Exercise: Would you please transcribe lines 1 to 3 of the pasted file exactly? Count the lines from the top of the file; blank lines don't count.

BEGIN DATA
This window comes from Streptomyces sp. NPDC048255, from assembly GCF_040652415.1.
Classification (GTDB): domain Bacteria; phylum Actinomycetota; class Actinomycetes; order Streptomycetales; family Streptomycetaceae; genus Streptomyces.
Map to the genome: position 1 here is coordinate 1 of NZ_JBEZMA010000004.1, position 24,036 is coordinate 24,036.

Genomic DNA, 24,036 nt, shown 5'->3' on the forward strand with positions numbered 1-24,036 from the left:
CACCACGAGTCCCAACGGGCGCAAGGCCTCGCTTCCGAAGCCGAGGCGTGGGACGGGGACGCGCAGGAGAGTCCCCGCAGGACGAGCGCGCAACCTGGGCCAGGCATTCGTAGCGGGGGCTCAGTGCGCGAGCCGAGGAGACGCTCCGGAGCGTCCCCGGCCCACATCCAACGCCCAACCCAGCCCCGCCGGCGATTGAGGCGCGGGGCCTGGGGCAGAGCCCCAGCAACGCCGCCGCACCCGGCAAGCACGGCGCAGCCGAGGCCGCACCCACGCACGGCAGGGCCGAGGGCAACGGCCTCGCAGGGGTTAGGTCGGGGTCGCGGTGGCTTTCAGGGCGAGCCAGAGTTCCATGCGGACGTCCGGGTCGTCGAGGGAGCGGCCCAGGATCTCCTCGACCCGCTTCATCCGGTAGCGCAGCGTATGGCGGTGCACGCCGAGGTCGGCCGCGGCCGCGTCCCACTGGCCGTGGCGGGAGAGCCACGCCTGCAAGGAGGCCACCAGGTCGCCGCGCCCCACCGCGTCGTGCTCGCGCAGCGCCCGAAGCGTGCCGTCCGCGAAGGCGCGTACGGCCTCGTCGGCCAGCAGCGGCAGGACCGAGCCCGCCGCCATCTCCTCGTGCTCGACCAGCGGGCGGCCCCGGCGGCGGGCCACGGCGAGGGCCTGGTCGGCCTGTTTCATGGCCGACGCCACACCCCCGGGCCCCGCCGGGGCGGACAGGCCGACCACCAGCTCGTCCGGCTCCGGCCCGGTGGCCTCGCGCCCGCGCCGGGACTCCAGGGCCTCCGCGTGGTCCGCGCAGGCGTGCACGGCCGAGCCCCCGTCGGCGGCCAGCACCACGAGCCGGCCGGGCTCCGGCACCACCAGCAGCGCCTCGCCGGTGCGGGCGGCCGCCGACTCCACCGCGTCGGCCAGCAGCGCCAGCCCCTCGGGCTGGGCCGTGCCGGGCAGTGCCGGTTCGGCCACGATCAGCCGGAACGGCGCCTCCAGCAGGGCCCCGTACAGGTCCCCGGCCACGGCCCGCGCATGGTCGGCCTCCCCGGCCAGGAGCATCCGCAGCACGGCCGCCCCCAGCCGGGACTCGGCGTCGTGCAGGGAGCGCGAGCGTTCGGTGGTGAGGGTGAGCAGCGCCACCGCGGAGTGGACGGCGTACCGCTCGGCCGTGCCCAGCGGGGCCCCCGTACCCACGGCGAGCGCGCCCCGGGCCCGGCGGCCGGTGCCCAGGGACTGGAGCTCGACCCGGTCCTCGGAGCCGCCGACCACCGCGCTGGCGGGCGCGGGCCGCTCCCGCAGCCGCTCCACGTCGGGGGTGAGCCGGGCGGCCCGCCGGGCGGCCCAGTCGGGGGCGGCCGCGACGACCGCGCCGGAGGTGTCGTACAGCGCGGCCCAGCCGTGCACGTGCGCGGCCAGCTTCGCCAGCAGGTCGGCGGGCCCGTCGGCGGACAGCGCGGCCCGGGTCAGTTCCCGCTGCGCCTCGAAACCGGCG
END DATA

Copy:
This window comes from Streptomyces sp. NPDC048255, from assembly GCF_040652415.1.
Classification (GTDB): domain Bacteria; phylum Actinomycetota; class Actinomycetes; order Streptomycetales; family Streptomycetaceae; genus Streptomyces.
Map to the genome: position 1 here is coordinate 1 of NZ_JBEZMA010000004.1, position 24,036 is coordinate 24,036.